Blog

Blog Author:
Elizabeth Hoyler, '16

Midterms are alive and well. As students, we’ve all realized that the hard way, unfortunately. In an act of solidarity, I’m gonna share some wisdom from Jean Hanson and Jo Supernaw at the Wellness center. With these myths busted you’ll, in my opinion, be able to kick midterm’s a** better. (Hint: It involves more sleep.)

Myth #1: The effects of my all-nighter only impacts me.

You may be the only one who gets to sport the Dukie-meets-phantom-menace look, but your worsened mood? Lack of focus? Degree of inefficiency?  You can’t be as productive a teammate, as present a friend, nor as pleasant an acquaintance.

All-nighters don’t make you cool or more impressive. They make you tired. 

Myth #2: Staying up those extra few hours to cram will help my GPA.

Blog Author:
Isabella Kwai, '16

Let me be entirely honest and open in what I’m about to say. Honesty after all, is so little found in conversations about mental health and yet so powerful when it is. I have, like 1 in 4 other young people my age, struggled with my mental health on and off. There have been times when I’ve been sick with hopelessness and misery, consumed with self-loathing and hatred. Likewise, there have times when I’ve been ecstatically happy and grateful. My emotional health is a mental rollercoaster and contains the best and worst memories for me. But it is not all of me.

Blog Author:
Jake Schapiro, Peer For You Peer Responder

Peer For You is now welcoming applications for Peer Responders to serve Duke students for next year.

Applications due March 16. Apply now.

We are a student-run resource that provides the space for undergraduate students to reach out for support and referrals in times of struggle. Any Duke student can send an anonymous message to one of our Peer Responders about a struggle or challenge that they are currently facing. The approached Peer Responder will respond to the message within 24 hours.

Blog Author:
Chris Heltne, Director of Communications for Student Affairs

Duke Student Health will pilot a consolidation of their clinical services by closing the East Campus Clinic for Spring Semester, 2014.

"There is a combination of reasons for our decision to close the East Campus Clinic," said Dr. John Vaughn, director of Student Health at Duke, "but first and foremost is that we feel doing so will better allow us to deliver the standard of medical care that students deserve and the Duke University Health System demands."

The East Campus Health Clinic was established in the 1990s.  According to Jean Hanson, RN, MPH, administrative director for clinical support services and outreach, it was initially staffed by a nurse only and was intended to handle “simple” cases for the freshman campus. 

Blog Author:
Chris Heltne

A healthy mind, body and spirit are the foundation of success. As Duke students--undergraduate, graduate and professional--you have available a broad range of health services, program and resources to use help, guide, motivate and otherwise provide positive habits that can lead you to good health today, and for a lifetime.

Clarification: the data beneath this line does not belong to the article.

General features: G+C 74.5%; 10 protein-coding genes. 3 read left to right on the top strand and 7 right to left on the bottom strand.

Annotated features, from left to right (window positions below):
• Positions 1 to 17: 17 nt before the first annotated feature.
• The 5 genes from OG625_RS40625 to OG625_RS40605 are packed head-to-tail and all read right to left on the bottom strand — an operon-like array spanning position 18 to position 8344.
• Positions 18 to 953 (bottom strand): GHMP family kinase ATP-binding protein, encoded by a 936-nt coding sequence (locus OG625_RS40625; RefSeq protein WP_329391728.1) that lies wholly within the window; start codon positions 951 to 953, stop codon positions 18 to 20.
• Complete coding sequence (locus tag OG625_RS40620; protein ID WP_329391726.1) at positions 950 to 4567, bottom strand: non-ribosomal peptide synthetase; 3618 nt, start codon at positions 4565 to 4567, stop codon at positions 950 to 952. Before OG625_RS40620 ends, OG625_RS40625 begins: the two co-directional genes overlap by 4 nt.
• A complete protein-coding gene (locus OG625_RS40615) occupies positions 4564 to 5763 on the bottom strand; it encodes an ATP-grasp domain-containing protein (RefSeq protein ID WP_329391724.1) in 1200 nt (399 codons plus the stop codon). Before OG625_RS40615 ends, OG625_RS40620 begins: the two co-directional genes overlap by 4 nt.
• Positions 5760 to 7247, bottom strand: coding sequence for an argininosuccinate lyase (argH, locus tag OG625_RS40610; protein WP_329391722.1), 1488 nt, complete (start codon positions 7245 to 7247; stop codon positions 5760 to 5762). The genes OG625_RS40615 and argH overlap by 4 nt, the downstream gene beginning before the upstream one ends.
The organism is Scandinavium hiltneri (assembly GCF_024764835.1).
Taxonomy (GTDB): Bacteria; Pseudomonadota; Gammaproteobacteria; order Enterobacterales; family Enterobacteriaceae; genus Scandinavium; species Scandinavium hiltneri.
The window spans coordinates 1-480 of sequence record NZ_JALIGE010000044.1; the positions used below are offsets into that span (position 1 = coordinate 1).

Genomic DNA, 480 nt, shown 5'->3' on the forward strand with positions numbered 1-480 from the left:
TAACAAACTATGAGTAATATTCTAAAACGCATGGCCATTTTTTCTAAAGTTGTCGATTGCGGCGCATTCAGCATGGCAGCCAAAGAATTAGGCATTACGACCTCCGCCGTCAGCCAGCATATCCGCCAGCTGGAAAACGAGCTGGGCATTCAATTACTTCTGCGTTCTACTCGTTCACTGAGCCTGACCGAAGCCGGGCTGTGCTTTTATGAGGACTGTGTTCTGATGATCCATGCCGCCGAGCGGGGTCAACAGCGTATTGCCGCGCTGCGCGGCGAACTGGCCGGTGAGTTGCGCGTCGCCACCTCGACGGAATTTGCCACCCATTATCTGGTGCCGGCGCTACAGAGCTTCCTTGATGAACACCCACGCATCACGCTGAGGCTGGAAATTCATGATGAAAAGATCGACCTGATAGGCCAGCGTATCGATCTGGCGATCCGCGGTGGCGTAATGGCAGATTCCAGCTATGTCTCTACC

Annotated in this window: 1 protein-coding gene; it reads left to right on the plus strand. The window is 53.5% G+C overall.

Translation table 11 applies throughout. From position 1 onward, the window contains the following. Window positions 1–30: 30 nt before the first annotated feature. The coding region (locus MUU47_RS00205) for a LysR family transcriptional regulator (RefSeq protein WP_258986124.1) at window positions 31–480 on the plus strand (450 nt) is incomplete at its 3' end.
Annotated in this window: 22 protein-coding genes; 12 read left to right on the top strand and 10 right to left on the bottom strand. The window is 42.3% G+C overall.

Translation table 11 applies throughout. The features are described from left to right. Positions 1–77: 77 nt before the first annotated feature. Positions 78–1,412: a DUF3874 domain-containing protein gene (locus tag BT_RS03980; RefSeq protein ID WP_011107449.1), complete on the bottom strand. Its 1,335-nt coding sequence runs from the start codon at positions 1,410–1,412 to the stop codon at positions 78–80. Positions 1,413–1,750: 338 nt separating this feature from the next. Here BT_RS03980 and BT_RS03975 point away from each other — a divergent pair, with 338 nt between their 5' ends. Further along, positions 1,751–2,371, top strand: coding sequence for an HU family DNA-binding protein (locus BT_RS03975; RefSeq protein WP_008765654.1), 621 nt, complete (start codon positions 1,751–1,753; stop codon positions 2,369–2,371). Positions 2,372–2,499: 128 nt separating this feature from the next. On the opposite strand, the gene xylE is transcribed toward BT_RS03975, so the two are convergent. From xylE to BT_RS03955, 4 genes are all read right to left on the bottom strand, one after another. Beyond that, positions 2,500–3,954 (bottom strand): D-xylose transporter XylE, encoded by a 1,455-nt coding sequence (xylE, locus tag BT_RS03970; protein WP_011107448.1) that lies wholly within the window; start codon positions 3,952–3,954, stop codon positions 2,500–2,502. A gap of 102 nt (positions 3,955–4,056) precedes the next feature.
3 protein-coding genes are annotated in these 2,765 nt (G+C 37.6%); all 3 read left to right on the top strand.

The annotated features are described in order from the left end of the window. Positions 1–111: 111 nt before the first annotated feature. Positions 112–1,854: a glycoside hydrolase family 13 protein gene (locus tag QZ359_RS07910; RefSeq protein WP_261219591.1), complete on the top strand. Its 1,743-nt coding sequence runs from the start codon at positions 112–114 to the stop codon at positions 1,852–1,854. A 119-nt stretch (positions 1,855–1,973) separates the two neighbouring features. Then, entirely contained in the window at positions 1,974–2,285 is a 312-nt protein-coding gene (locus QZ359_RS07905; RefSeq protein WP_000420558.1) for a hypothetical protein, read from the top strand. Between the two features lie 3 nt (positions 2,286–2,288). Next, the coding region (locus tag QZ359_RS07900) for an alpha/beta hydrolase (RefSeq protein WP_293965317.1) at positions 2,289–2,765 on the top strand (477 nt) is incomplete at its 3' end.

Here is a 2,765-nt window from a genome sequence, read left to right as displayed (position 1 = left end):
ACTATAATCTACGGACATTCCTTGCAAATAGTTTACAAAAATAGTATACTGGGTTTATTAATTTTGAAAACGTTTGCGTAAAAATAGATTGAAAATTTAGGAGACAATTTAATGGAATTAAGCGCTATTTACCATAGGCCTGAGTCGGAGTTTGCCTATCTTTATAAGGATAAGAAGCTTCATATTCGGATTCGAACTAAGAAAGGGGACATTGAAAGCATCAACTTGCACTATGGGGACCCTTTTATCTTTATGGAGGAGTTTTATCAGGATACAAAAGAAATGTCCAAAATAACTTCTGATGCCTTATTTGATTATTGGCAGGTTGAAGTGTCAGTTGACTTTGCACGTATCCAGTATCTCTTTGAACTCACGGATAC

Weeklong Events:
Facts on the Quad, Featured Books in Perkins, Daily Tweets, & Photo Exhibit in the BC (Mon-Sun). Other events listed below.

Monday

Authenticity refers to our willingness and ability to operate in congruence with our evolving values, expanding field of interests, and emotional and philosophical (or spiritual) sense of Self. This need not only refer to our individual sense of Self but also our understanding of our Self-in-Community. In short, it refers to living according to our personal Truths.  To be able to live one’s Truths is not simply an obvious ideal.  There is a richness that comes from being able to enjoy authenticity, and not feeling able to do so can lead to some common difficulties including lack of confidence, loneliness, and a somewhat mechanical approach to life that can feel empty at times.

by Kaitlin Gladney

If you knew one in four of your peers suffered from some form of a particular illness—an illness that, when left untreated, can make everyday life an overwhelming challenge and even result in death—what would you do? How would you feel if people wrote this illness off as a sign of weakness or were uncomfortable discussing it?

One of last year's seniors (and a former DUWELL intern), Rose O'Connor, was inspired to write this blog in the spring of 2012, her last semester at Duke.  As we approach Thanksgiving time, it seems especially appropriate to consider gratitude and how to appreciate the small things in life...

Submitted by Monika Jingchen Hu

Back in my home country China, seeking help from a professional counselor seems to admit that you are sick and/or mad. The standard way of coping with it is that if you have problems (usually they are considered as things having a short term effect; i.e. they are not supposed to be illness), you should go talk to your family or friends, and naturally as time goes by you will be fine. Hence professional counseling in China is such an undeveloped industry – little supply, and therefore little demand, and the circle goes on.